A Time for Terror

Kevork Ajemian, Author Books International $24.95 (200p) ISBN 978-1-891078-00-2
Packed with more boredom than terror, this insipid nationalist message novel--the first in English by a prolific Armenian-language writer (and the first issue from this small press)--falls short of what seems its chief goal: to win interest in and sympathy for the century-long struggle of Armenians for self-determination. The novel takes place in the early 1980s, when what was left of modern Armenia (after the Turks decimated the country and its people early in the century), was still a Soviet republic. When Shavarsh Sarhadian, the novel's embarrassingly romanticized hero, a former Armenian Liberation Army leader who's currently an apathetic Beirut professor, gives his tacit assent to the assassination of a maniacal fellow nationalist, the scene is set for an engaging cat-and-mouse game between the idealistic hit men and their dangerous target. This intrigue also promises a device to justify the cause. Sadly, Ajemian wastes both opportunities. He makes only cursory references to the pre-WWI Armenian genocide and displacement, focusing instead on the romantic vagaries of the aging, boorish professor and his cat's paw, the youthful leader of the assassins. The story bogs down in a morass of banal dialogue about rootless patriotism and true love, and the narrative is virtually devoid of action, except for a minor, gratuitous sub-plot detailing an attack on Sarhadian by a student unhappy with his grades. If we're supposed to cheer when the kid misses, perhaps not every reader will oblige. (Nov.)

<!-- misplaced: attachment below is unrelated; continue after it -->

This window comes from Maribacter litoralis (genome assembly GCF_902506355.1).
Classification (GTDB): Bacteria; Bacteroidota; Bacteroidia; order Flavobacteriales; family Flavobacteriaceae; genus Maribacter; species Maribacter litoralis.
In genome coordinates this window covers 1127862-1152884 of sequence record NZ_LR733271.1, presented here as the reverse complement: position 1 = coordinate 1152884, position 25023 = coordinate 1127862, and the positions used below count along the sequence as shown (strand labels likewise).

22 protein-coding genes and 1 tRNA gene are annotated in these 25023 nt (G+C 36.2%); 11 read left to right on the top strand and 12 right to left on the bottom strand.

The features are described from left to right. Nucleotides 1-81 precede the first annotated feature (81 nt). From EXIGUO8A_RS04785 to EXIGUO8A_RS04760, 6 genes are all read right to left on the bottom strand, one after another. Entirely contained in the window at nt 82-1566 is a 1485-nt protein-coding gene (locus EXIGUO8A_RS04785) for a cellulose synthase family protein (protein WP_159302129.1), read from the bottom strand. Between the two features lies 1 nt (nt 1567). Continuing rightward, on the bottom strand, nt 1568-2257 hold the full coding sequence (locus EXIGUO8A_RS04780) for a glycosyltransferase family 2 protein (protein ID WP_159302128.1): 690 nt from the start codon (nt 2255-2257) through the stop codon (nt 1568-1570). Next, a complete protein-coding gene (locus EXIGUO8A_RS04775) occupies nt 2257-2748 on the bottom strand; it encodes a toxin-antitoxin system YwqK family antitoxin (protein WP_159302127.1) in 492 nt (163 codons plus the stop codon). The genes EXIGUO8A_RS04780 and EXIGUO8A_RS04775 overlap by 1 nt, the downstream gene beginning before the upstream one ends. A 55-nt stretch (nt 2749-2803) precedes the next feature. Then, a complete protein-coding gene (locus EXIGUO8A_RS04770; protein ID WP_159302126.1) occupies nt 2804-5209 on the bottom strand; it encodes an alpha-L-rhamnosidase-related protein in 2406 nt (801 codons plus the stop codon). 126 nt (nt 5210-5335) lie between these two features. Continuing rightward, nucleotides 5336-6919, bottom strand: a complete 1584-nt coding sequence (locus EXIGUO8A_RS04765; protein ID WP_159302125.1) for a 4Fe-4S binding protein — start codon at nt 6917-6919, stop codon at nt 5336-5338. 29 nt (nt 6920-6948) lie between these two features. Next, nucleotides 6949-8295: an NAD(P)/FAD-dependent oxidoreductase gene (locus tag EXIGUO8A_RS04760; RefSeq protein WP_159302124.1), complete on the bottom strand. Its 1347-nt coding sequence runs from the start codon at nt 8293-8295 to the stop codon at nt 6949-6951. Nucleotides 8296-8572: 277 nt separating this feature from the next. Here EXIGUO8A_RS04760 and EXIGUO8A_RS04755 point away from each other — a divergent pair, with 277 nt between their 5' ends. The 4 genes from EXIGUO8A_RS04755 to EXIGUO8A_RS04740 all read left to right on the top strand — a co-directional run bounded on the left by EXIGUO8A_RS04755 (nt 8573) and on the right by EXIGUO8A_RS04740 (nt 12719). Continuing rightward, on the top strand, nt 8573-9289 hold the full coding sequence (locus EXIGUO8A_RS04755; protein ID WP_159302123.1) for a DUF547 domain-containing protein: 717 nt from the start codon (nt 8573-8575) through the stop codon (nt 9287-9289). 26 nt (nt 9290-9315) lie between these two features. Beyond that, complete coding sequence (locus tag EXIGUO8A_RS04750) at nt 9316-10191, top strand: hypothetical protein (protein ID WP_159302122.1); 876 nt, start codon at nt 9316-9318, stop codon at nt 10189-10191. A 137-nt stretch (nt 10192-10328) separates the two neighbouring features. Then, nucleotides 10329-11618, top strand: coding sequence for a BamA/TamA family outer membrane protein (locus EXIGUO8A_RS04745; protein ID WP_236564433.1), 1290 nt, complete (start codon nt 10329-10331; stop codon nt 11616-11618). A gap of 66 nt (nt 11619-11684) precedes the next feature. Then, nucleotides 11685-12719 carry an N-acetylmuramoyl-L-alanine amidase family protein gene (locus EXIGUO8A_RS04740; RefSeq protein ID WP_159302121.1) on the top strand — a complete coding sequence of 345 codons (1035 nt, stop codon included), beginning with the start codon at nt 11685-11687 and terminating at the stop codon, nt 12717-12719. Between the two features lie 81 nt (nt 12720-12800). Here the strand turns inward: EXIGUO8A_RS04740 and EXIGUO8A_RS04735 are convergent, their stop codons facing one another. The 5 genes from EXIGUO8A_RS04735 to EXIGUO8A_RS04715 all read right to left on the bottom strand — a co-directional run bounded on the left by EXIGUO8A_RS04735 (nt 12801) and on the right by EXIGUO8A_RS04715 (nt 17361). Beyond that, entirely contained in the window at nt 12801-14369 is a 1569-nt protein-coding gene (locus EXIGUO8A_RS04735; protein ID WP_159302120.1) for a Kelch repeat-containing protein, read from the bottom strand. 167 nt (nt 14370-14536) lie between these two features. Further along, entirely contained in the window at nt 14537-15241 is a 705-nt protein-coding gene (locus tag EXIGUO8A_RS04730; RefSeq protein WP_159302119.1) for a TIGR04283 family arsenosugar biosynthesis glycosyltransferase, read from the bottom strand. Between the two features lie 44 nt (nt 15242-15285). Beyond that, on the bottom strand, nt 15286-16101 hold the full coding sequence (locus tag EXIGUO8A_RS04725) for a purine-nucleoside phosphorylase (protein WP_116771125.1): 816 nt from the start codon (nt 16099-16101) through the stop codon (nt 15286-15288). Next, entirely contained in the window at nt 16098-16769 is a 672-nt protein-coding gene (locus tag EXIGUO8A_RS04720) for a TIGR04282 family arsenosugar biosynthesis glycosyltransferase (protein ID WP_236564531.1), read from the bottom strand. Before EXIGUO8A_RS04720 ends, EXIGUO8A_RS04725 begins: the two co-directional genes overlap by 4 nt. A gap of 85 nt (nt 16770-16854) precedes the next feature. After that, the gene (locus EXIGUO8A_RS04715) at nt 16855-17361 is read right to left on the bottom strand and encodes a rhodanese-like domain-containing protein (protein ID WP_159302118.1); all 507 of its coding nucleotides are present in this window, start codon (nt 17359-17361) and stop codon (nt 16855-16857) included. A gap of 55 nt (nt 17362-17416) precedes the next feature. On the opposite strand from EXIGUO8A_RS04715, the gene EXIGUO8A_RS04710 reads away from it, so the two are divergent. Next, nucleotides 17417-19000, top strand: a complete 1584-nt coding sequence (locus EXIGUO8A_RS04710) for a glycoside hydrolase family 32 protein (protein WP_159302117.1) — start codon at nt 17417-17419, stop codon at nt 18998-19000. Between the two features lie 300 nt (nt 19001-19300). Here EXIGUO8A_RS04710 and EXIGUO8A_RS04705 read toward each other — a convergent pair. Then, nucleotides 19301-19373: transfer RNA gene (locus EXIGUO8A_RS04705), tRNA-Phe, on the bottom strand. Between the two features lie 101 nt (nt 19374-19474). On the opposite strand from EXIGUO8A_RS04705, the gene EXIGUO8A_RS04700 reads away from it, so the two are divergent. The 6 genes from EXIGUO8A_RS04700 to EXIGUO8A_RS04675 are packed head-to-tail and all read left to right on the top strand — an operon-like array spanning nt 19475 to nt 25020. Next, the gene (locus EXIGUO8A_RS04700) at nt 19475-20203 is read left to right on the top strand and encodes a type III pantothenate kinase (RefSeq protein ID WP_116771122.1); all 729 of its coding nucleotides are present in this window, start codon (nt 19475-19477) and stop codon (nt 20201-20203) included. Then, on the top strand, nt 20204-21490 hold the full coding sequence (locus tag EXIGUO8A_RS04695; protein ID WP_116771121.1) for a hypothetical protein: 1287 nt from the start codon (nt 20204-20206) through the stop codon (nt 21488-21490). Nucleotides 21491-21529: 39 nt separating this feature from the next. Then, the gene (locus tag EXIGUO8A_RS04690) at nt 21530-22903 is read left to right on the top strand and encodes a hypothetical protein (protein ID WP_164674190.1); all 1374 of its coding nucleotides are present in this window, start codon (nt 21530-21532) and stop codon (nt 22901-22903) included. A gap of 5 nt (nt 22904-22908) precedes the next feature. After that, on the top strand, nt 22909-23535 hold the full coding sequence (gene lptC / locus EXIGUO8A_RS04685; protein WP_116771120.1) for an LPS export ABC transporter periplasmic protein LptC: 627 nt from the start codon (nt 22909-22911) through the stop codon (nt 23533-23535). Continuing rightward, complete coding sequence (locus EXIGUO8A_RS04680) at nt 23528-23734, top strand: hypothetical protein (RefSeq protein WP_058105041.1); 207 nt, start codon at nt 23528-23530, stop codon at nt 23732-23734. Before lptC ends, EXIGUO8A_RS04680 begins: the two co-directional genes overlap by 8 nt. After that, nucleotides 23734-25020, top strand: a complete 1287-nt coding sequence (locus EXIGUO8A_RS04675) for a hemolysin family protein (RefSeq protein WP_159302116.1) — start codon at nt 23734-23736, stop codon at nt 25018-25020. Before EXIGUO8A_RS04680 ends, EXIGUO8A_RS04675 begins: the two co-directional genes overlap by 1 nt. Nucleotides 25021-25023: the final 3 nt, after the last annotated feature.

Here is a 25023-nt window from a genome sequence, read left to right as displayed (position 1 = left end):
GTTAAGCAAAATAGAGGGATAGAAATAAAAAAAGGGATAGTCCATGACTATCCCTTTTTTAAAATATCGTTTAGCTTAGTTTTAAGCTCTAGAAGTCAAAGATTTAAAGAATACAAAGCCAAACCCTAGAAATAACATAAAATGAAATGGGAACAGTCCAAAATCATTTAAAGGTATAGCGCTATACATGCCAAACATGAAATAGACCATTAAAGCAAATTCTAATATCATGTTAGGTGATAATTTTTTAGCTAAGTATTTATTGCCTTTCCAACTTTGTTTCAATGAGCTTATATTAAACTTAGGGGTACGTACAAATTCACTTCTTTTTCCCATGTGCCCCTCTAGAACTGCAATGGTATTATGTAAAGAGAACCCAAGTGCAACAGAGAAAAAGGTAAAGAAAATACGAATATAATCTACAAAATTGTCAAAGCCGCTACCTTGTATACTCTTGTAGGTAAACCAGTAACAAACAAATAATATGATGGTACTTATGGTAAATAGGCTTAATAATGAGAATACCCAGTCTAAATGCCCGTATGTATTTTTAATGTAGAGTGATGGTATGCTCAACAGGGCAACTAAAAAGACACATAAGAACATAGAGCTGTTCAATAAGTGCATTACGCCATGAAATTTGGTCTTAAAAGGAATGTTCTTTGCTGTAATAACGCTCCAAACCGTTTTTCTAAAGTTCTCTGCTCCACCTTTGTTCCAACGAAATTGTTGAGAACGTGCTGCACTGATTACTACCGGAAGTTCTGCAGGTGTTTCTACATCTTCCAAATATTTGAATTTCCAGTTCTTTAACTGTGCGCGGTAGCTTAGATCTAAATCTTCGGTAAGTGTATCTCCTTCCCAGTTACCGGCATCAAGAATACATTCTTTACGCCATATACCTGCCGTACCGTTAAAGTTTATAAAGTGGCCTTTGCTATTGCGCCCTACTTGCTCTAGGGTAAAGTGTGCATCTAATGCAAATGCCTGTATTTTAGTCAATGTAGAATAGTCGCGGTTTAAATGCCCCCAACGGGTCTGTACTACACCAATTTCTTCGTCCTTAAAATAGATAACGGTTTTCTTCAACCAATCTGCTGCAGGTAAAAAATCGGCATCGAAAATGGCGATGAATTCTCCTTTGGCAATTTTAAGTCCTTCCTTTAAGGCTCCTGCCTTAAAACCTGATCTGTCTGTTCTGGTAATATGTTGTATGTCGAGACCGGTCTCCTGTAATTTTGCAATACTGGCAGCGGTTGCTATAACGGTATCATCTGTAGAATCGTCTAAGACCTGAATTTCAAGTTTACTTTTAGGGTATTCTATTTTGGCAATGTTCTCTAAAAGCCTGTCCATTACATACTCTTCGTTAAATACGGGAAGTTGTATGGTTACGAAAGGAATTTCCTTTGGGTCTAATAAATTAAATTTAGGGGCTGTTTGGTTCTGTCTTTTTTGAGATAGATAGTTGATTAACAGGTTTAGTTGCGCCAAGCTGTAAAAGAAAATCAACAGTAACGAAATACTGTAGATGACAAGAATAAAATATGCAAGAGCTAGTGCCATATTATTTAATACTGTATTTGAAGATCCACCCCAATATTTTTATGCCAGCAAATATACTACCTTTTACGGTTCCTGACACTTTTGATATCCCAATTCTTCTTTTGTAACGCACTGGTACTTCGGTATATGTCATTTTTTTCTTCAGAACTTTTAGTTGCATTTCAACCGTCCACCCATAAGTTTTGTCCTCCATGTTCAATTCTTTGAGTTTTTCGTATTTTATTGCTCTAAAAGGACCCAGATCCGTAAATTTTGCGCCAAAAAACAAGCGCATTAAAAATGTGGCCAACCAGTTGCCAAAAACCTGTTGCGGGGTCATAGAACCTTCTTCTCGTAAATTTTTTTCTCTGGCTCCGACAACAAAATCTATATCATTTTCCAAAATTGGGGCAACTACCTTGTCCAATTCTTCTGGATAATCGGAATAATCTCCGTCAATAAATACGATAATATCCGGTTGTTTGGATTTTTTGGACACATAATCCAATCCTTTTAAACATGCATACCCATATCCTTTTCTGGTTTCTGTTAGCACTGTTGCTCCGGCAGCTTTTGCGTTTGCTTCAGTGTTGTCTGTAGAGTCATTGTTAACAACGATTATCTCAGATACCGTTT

Reviewed on: 09/29/1997
Release date: 10/01/1997
Genre: Fiction
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